By Scott MacClelland
SAN FRANCISCO’S Smuin Ballet returned to Carmel for the final program of its 21st season, attracting large, enthusiastic audiences to Sunset Center. In her 17-minute Petal, first danced by Smuin here in 2013, choreographer Helen Pickett intentionally expects her dancers “corporeally, emotionally and spiritually” to “reach a state of vulnerability,” by which she means a totally honest style of communication. Petal opened on a large yellow box, the four women dancers in pale yellow leotards, the four men in dark pants. Later, the color in the box went to rose, then pink, and back to rose. (Photo by Keith Sutter.)
Driving music was by Philip Glass and Thomas Newman, the latter best-known for his many Hollywood film scores. Pickett’s style here is abstract except for implicit flirtations between pairs dancing in full physical contact and occasionally with the audience, gratuitously breaking the fourth wall. (It tasted of Twyla Tharp’s wit and whimsy.) Dancing was nearly always nonstop but now and then the dancers not central to the focal action were allowed to walk on and off casually. Groupings of dancers were both symmetrical and asymmetrical, from full ensemble to duos and trios. Coming at the end of a long run of Bay Area performances it felt less than fully-charged with Smuin’s usual intensity.
Following the first intermission were two well-known works by Michael Smuin, the company’s late founder. The Balcony Pas de Deux from Romeo and Juliet, with music by Prokofiev, featured Erin Yarbrough and Jonathan Powell with a sustained high lift at its climax. A thing of beauty, it was set before a backdrop of twinkling stars on a clear black night. (The stage surface was now black and would remain so for the remainder of the program.) Smuin’s Hearts Suite, excerpted from his Le Ballet des Coeurs, an homage to the Carné film Children of Paradise and the songs of Edith Piaf, presented Nicole Haskins at Garance, a courtesan in red and black, and Ben Needham-Wood as Baptiste, a mime artist. The three panels could be called Girl Meets Boy, Girl and Boy Dance Together, and Boy Dances Alone, Abandoned and Brokenhearted. The performances were suitably melodramatic, especially the last scene.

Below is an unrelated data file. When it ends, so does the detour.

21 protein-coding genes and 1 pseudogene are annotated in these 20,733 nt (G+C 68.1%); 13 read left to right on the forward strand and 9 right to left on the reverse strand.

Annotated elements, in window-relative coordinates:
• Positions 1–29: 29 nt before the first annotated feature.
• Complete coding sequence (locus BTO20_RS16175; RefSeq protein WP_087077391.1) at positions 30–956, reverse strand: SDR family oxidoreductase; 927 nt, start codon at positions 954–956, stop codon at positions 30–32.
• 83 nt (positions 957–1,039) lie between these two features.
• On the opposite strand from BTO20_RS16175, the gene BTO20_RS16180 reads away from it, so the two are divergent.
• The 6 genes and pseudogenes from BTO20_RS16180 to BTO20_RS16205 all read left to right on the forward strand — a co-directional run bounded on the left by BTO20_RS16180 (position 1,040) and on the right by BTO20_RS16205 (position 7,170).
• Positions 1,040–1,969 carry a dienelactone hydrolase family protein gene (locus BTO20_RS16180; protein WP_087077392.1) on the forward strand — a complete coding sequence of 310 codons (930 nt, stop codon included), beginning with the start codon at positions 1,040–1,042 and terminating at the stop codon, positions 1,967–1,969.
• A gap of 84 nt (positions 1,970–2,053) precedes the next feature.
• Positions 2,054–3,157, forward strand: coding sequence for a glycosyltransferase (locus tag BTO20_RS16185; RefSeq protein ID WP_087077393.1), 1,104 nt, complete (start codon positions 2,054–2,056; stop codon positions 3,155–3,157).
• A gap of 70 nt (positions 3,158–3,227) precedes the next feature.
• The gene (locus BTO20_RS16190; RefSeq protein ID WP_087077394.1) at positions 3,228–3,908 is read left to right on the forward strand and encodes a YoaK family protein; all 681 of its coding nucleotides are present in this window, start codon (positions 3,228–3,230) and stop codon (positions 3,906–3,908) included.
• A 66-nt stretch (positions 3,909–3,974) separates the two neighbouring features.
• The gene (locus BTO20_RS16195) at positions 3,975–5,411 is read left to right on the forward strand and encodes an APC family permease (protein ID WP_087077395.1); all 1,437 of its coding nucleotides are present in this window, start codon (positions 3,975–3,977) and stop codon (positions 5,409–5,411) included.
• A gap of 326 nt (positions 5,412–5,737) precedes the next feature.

Adam Hougland’s Ask Me, in its world premiere production, brought back the full company. This talented young choreographer has made major waves in terpsichoredom. He danced with the Limon and Lar Lubovitch companies and created his first choreograph while a student at Juilliard that won the Hector Zaraspe Prize. His works have been staged by more than a dozen major companies and institutions here, in Canada and Europe. He created his own Rite of Spring for Louisville Ballet and the entire Mozart Requiem and a new Firebird for Cincinnati Ballet.
Ask Me is a dark steamy piece full of punk attitude and street smarts, costumes of glitter and splash, body paint, tattoos and shades. Dozens of lights hanging from the fly flashed and faded in bursts and patterns. The five selected Joan Wasser songs (that she recorded as Joan the Police Woman) provided the heat and energy that Hougland captured into his designs. Most of the ensembles were physically engaged in calisthenic workouts of full body language that kept the arms as busy as everything else. Ensemble rank and file alternated with a pair of duets, one scene each that began with only men and only women, joined halfway through by the other. Instead of ending the 22-minute piece with the full corps, it wound down to a brilliant solo by Weston Krukow.
Beneficially, Hougland uses the devices of classical ballet—material presented at the start reappears literally or in variations later on. Hip-hop makes perfect sense in dance just as Wasser’s nouveau R&B does in music.